In what could be described as a step on the road to greater collaboration in education, parents, educators, and students gathered last Thursday to discuss the transformative potential of the Ministry of Education and Youth’s (MoEY) initiative dubbed TREND — Transforming Education for National Development.
The town hall meeting, which was held at Jamaica College auditorium in St Andrew, was the first major event in TREND’s comprehensive public education campaign.
“The ministry has been making significant investments to modernise and improve the delivery of education services and enhance the learning outcomes of Jamaican students,” noted Minister of Education Fayval Williams. “We are already on the journey to transformation. The last time the oversight committee reported, we could say that 20 per cent of those recommendations were underway, and that is no small task. It’s now time to get all Jamaicans on board, to ensure that our people understand the work that’s ongoing and play their part in transformation.”
Pointing to TREND’s “seven pillars of change”, Williams said the road map for transformation had been established based on the Patterson Report of 2021 and public support was key to its success.
“From modernising governance, early childhood education, and curriculum development to expanding tertiary education and enhancing TVET facilities, we diligently work to equip our students with cutting-edge infrastructure and technology. We also recognise the need to adapt our funding formula to support schools with unique needs better. This ambitious initiative is a testament to our dedication to building a brighter, technology-driven future for Jamaican education,” she said.
The TREND town hall meeting featured an engaging panel discussion moderated by Dr Terri-Karelle Reid, exploring how people perceive transformation and the role of stakeholders in achieving improved educational outcomes. Contributors in the discussion included the MOEY’s Permanent Secretary Dr Kasan Troupe, president of the National Parent Teachers’ Association of Jamaica, Stewart Jacobs, president of the National Secondary Students Council, Cavan Lewis, chief executive officer of the National Parenting Support Commission, Kaysia Kerr, and president of the Jamaica Teachers’ Association, Leighton Johnson.
Chairman of the Education Transformation Oversight Committee (ETOC), Dr Adrian Stokes congratulated the MOEY for launching the public education campaign and noted the importance of sustaining collaboration among stakeholders.
“Change is difficult, and something as far-reaching as transforming our education system is a very demanding piece of work,” Dr Stokes said. “Transformation requires several deliberate and consistent steps to be successful. Importantly, it requires strategic alignment; everyone agreeing on the big goal of drastically improving educational outcomes in Jamaica. We will be successful if all stakeholders are trying to turn the flywheel in the same direction. We know it is much easier to get a full revolution of the flywheel if all parties are pushing in the same direction. Once the flywheel gets going, momentum takes over, and transformation takes hold in a real way. The opposite is true. If stakeholders are pulling or trying to turn the flywheel with opposing forces, then we are doomed. Transformation never really gets going, and momentum is never achieved.”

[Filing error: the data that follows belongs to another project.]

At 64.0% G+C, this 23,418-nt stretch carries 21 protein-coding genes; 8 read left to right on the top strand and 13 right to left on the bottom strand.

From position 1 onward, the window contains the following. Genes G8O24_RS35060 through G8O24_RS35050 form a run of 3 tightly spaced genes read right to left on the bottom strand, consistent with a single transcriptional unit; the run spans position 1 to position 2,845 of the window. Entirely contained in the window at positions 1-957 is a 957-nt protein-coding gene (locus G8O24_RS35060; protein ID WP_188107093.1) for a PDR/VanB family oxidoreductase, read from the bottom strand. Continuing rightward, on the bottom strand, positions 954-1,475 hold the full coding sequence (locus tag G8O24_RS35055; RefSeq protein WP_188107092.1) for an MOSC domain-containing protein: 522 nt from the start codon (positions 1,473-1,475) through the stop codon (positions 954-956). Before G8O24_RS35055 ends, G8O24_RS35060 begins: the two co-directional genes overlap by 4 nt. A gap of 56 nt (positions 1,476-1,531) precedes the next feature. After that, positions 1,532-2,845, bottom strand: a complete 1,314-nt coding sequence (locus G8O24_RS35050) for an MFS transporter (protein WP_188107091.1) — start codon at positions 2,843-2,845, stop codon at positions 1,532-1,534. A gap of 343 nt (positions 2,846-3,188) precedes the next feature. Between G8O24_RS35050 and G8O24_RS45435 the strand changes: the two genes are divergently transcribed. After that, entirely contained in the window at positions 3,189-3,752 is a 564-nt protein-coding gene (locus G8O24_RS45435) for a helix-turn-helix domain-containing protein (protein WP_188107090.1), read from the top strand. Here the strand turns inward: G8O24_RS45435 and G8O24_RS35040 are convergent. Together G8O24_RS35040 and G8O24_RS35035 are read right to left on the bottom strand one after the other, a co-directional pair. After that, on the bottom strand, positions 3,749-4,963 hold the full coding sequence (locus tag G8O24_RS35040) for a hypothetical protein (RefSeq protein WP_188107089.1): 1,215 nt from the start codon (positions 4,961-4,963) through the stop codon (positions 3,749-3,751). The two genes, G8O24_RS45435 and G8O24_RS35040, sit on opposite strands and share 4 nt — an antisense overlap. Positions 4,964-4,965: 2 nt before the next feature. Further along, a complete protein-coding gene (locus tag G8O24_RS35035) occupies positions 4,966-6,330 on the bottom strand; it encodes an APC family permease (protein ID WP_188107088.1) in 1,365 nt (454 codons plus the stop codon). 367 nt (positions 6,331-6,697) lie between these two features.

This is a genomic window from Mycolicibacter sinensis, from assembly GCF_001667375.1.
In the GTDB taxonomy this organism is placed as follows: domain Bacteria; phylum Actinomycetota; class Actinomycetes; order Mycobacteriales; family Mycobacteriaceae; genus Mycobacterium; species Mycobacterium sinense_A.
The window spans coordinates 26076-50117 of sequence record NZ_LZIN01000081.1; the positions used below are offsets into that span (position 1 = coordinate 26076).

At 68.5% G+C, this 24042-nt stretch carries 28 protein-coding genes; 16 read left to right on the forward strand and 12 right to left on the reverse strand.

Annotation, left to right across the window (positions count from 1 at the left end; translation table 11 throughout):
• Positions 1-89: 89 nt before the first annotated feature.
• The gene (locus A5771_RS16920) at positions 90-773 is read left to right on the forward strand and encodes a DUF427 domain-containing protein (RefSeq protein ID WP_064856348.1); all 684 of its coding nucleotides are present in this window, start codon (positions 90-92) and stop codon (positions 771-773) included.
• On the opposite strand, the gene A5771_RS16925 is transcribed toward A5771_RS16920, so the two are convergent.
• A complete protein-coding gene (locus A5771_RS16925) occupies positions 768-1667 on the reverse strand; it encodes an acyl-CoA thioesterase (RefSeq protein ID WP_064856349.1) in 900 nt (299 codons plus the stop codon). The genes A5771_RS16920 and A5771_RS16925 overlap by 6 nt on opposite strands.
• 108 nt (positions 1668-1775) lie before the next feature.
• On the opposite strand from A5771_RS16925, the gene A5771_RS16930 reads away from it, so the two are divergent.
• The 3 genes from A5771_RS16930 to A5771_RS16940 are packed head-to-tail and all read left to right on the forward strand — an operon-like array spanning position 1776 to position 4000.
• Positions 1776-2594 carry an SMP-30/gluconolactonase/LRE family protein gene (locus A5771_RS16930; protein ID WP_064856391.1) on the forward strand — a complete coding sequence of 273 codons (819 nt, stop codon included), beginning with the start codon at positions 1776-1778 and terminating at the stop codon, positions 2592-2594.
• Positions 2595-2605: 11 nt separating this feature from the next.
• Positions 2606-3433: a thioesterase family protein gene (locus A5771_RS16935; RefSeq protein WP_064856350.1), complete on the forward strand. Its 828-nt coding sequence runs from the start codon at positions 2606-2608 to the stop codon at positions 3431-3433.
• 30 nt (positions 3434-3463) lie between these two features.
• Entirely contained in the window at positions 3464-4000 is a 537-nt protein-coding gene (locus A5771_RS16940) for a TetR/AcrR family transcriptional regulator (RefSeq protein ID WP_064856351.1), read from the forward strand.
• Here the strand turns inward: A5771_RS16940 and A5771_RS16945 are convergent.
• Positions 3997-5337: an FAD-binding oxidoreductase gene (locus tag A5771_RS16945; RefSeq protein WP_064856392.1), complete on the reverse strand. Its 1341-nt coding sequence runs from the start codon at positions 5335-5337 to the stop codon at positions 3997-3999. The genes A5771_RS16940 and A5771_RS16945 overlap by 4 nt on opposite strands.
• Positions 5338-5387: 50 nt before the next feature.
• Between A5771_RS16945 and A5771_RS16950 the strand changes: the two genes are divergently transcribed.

The TREND campaign theme, ‘For a Brighter Tomorrow,’ symbolises the MOEY’s vision to reshape the educational landscape, providing equitable access to quality education and resources for every youth in the nation, the ministry said.
Guided by the 365 recommendations from the Patterson Report, TREND aspires to usher in an era of educational excellence, from the early childhood sector to tertiary-level learning. The programme focuses on the seven pillars of change — governance and accountability; early childhood education; teaching, curriculum, and teacher training; the tertiary sector; TVET (technical and vocational education and training); infrastructure and technology; and finance.
In addition to a current media campaign with commercials on radio, television and in print, the TREND campaign will continue into next year with school-based activities including a series of pop-ups, the first of which is scheduled for November 7 at St Andrew Technical High School, in Kingston.